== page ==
First introduced in the UK in 2005, oak processionary moth (OPM), a prolific pest of oak trees that also poses a health risk to humans and animals, has seen a surge in reported cases across England, Wales and Scotland since the start of July, with 60 known interceptions by the UK Plant Health Service. Now no longer confined to Greater London, OPM, also known as Thaumetopoea processionea, is the subject of a continual government-led programme of surveying and control which is designed to minimise the pest’s population, spread and impact on UK native oaks.
The oak processionary moth caterpillars on recently planted oak trees imported from the Netherlands and Germany are now spreading throughout the Protected Zone, but swift action is being taken by the Forestry Commission, Animal and Plant Health Agency (APHA) and the Devolved Administrations to eradicate recent interceptions, including tracing recent imports of oak trees, on the ground surveillance, and the destruction of caterpillars and infested trees.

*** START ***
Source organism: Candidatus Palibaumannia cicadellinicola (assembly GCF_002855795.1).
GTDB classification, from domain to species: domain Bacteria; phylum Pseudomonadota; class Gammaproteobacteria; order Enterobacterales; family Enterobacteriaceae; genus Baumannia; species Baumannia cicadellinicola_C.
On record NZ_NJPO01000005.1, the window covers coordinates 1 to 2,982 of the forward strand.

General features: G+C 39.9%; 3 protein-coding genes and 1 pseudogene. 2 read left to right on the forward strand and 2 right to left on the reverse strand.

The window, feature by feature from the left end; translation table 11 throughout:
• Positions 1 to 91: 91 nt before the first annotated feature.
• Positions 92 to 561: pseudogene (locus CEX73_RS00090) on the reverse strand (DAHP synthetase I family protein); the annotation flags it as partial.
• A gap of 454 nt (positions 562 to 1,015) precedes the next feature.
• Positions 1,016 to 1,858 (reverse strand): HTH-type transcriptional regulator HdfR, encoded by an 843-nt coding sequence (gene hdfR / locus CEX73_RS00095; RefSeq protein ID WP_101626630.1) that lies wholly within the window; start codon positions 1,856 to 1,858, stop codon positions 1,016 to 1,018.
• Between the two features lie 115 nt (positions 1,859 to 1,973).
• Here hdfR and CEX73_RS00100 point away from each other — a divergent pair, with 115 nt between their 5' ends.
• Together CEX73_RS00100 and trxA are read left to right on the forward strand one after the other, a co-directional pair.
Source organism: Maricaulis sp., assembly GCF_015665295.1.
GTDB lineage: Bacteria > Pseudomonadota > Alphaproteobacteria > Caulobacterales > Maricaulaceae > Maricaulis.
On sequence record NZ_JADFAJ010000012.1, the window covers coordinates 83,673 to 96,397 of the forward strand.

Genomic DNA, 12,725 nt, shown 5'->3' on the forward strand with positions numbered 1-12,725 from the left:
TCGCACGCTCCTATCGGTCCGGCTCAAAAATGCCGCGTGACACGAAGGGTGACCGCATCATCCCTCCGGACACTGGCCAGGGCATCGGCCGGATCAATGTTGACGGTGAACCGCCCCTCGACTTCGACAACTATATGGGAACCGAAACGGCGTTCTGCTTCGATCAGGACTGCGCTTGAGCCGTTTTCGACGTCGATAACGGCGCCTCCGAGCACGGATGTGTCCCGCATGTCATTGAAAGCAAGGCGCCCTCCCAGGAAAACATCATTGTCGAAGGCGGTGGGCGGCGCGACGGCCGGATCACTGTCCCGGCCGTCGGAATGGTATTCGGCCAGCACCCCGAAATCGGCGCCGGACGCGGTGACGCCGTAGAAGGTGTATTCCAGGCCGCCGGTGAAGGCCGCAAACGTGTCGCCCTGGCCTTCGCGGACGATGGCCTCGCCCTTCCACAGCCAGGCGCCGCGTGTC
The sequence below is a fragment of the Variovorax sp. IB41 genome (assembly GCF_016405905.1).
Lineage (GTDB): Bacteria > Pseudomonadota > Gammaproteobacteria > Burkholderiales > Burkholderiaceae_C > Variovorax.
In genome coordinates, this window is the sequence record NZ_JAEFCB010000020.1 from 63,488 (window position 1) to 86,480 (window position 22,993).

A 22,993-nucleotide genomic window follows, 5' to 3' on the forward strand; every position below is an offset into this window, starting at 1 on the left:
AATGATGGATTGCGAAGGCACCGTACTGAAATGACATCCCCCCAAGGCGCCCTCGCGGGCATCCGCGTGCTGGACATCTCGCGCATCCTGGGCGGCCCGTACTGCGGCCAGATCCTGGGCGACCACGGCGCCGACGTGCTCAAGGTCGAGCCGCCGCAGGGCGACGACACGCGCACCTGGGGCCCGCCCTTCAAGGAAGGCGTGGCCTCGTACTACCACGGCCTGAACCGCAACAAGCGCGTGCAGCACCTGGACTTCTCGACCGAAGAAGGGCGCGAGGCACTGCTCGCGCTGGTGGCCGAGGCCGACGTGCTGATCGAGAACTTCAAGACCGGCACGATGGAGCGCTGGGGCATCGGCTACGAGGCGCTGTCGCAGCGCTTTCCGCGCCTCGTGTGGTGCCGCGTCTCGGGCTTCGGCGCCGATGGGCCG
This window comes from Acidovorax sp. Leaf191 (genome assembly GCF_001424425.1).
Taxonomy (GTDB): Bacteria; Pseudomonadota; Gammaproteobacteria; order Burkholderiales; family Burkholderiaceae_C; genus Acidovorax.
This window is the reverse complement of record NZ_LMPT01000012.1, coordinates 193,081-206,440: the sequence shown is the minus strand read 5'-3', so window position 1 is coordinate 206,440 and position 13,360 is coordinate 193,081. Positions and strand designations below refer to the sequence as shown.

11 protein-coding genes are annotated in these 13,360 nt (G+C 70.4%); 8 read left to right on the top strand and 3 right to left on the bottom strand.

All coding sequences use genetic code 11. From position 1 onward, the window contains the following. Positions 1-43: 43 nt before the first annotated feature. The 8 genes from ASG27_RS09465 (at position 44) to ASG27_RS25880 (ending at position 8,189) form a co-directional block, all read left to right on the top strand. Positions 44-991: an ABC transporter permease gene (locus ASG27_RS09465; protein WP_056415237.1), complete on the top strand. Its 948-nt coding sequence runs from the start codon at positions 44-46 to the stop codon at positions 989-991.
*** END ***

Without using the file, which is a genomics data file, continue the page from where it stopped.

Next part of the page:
The APHA and Scottish Government have issued guidance to landscapers, landowners, woodland managers and nurseries to spray all imported oak trees with an insecticide called Deltamethrin, known in the trade as Bandu or Decis. One litre will be enough to treat approximately 500 trees and can be applied with a knapsack sprayer. PA1 and PA6 operator certificates would be expected. The entirety of the oak tree needs to be sprayed. The hairs from the caterpillars can cause a risk to humans if skin contact is made or if they are inhaled so caution is advised.
Please check any large imported oak trees (girth >8cm at 1.2m above the root collar), and report any findings through TreeAlert. If you trade in oak trees and suspect OPM, please contact your local APHA Plant Health Inspector. As a result of these interceptions, strengthened measures on the import of most species of oak have been introduced to protect the UK from the threat of this tree pest.